QROPS firms move to Malta as market rise predicted
Changes to age-related benefits and falling gilt yields likely to force more pension savings offshore, advisory firm says
A recent HMRC clampdown on the overseas pension market has prompted an overhaul of legislation by some jurisdictions and an exit by others at a time when the schemes may be eyed as a way to augment potential returns.
In late July, Malta published new guidance on qualifying regulated overseas pension schemes (QROPS) in order to clarify its position regarding tax compliance as the jurisdiction raises its profile in the market.
The island country has seen the number of QROPS providers based there increase dramatically in the past few months, with many relocating from Guernsey after the industry there was all but shut down by HMRC. In April, the Revenue clamped down on the market by striking more than 300 schemes off its list of approved schemes.
While Malta is booming and making efforts to build a positive image in QROPS, some are deciding to bow out. The Qatar Finance Centre, a designated finance area in Doha, decided to pull out of the market because of uncertainty over how the market will develop in the next few years.
After news of Qatar’s exit, Jersey announced it was shelving plans for a QROPS offering because its draft legislation did not meet the new UK rules. Jersey has not ruled out an overseas pension offering entirely, but also would not say what form this would take.
But Nigel Green, chief executive of deVere Group, the international advisory firm, says low annuity rates and cuts to age-related benefits will result in more investors than ever to move their money into a QROPS at a time when they are being placed under intense scrutiny.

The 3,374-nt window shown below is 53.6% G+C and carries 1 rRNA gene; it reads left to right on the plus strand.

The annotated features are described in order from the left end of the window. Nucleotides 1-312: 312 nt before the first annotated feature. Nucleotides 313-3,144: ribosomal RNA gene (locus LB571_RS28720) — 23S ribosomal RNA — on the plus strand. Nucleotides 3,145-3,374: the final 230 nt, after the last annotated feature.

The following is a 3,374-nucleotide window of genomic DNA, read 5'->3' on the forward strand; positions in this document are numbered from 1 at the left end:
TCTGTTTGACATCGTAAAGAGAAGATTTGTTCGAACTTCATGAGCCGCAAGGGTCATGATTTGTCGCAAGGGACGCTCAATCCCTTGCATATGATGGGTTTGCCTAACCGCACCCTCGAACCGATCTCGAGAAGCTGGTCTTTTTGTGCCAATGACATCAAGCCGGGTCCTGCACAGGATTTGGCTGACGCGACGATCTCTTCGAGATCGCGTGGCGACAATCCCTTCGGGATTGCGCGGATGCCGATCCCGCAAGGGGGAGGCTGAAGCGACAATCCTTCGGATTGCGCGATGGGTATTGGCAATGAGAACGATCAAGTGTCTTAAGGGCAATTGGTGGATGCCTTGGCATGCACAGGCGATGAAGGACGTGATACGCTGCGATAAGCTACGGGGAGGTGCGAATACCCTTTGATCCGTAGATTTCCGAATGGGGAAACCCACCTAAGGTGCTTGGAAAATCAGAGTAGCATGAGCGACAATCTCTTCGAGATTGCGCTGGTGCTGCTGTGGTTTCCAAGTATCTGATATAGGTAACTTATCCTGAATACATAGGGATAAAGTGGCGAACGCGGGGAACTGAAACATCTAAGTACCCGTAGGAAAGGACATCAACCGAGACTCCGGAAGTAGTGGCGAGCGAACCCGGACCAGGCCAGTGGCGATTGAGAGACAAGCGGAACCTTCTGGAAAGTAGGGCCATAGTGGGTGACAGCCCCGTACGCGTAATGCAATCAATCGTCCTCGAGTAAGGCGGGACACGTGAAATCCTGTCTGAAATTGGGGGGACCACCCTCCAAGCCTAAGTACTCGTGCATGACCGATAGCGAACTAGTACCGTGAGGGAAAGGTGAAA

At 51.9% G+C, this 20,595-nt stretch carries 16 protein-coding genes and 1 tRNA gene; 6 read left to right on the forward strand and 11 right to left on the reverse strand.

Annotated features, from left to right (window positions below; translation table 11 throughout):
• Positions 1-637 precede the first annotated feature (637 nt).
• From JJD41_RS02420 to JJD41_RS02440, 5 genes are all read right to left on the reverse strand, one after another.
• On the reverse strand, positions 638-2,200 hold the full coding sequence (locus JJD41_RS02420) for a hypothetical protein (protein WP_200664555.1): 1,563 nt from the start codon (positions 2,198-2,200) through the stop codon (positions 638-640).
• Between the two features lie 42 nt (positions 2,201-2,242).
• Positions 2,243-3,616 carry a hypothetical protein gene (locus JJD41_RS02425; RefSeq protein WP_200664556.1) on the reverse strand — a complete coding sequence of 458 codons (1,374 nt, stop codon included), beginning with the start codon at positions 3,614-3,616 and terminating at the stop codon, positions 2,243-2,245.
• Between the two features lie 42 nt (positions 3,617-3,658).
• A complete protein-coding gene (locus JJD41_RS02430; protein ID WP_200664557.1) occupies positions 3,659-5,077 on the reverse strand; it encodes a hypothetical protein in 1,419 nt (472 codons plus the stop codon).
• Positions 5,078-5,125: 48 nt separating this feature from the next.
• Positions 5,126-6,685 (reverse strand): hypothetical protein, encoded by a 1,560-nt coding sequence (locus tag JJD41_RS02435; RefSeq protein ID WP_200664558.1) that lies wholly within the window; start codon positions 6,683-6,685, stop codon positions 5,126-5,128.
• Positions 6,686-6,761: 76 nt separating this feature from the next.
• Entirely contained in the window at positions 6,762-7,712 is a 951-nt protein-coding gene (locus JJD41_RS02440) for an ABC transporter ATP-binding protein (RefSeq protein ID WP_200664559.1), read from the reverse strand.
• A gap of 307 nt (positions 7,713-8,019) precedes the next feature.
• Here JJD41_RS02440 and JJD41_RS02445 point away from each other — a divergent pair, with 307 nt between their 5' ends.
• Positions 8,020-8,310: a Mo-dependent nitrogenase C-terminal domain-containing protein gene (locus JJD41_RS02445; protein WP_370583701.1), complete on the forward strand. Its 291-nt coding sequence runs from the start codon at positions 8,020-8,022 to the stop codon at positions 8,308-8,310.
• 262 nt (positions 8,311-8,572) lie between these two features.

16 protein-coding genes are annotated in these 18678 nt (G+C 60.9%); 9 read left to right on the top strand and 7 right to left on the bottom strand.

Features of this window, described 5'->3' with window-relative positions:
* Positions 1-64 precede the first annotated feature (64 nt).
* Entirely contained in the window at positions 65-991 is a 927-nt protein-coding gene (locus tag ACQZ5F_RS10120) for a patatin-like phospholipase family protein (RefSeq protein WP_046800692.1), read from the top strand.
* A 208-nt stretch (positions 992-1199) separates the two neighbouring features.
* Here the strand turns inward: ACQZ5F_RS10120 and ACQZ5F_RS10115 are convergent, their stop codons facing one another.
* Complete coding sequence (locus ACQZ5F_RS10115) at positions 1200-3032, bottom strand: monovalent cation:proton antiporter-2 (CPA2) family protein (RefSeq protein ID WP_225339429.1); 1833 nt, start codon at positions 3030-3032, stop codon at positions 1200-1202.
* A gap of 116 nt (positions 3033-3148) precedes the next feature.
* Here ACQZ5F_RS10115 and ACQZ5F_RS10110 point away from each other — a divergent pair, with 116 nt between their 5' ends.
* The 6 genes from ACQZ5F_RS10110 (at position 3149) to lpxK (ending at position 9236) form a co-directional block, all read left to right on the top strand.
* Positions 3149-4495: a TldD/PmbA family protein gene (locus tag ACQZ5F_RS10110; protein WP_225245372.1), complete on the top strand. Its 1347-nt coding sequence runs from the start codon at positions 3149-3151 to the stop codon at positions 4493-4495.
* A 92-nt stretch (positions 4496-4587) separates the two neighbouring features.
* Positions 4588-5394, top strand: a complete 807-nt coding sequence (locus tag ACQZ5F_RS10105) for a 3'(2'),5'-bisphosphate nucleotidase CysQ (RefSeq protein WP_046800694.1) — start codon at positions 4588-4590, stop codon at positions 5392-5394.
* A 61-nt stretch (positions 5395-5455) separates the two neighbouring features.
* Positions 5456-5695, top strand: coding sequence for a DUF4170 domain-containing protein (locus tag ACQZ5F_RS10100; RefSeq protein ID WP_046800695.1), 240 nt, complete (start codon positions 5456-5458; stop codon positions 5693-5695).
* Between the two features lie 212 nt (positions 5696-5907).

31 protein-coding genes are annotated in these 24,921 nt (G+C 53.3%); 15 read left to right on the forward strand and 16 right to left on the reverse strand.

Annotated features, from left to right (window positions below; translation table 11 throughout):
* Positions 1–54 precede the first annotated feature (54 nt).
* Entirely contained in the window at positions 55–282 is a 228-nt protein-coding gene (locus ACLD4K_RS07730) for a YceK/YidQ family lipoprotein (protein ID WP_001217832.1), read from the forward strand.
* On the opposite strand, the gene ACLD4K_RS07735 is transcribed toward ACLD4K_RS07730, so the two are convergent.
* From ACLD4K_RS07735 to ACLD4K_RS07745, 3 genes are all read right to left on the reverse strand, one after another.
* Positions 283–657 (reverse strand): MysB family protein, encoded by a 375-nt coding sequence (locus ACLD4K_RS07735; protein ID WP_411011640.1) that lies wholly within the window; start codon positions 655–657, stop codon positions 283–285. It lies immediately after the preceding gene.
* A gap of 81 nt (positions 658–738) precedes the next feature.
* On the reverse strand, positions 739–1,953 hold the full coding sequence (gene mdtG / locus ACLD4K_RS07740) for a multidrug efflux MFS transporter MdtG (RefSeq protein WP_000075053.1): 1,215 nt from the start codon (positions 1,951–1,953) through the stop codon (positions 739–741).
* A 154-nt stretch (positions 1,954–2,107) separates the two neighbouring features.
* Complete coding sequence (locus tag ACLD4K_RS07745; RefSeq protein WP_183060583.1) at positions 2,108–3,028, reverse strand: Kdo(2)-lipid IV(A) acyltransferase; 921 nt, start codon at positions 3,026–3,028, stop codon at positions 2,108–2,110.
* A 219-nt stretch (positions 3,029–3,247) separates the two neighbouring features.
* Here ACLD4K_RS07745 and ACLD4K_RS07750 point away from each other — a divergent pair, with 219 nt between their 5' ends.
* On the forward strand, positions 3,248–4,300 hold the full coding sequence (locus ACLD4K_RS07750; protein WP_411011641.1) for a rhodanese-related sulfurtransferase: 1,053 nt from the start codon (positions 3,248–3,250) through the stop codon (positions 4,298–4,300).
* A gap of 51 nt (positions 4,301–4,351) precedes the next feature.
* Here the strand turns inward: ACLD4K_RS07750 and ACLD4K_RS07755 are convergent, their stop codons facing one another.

“I think people should be able to take advantage of the opportunitiesand move their pension where they want to,” Green says, adding, “It’s their own money at the end of the day, so it’s their choice.”
The government’s 2012 Budget announced that those aged 65 or older would no longer be eligible for age-related income tax allowances from 2013 onward. While some groups warned the clawback would be unfair to pensioners on fixed incomes, others predicted the net effect would be negligible. The Institute for Fiscal Studies says pensioners were likely to lose on average £60 pa of their income from 2014 under the new legislation.
Green says it is the UK government’s responsibility to encourage people to keep their money in the UK. But given the tax rates on pension savings in some jurisdictions is significantly lower than the UK, he concedes the government may be facing an uphill battle.
Nevertheless, he says there are some situations where QROPS have been abused, raising some schemes in New Zealand as an example.
At one point it was possible to shift a pension to a QROPS in New Zealand and withdraw all of the money at once, Green says, adding this is not in the spirit of what a pension is supposed to be.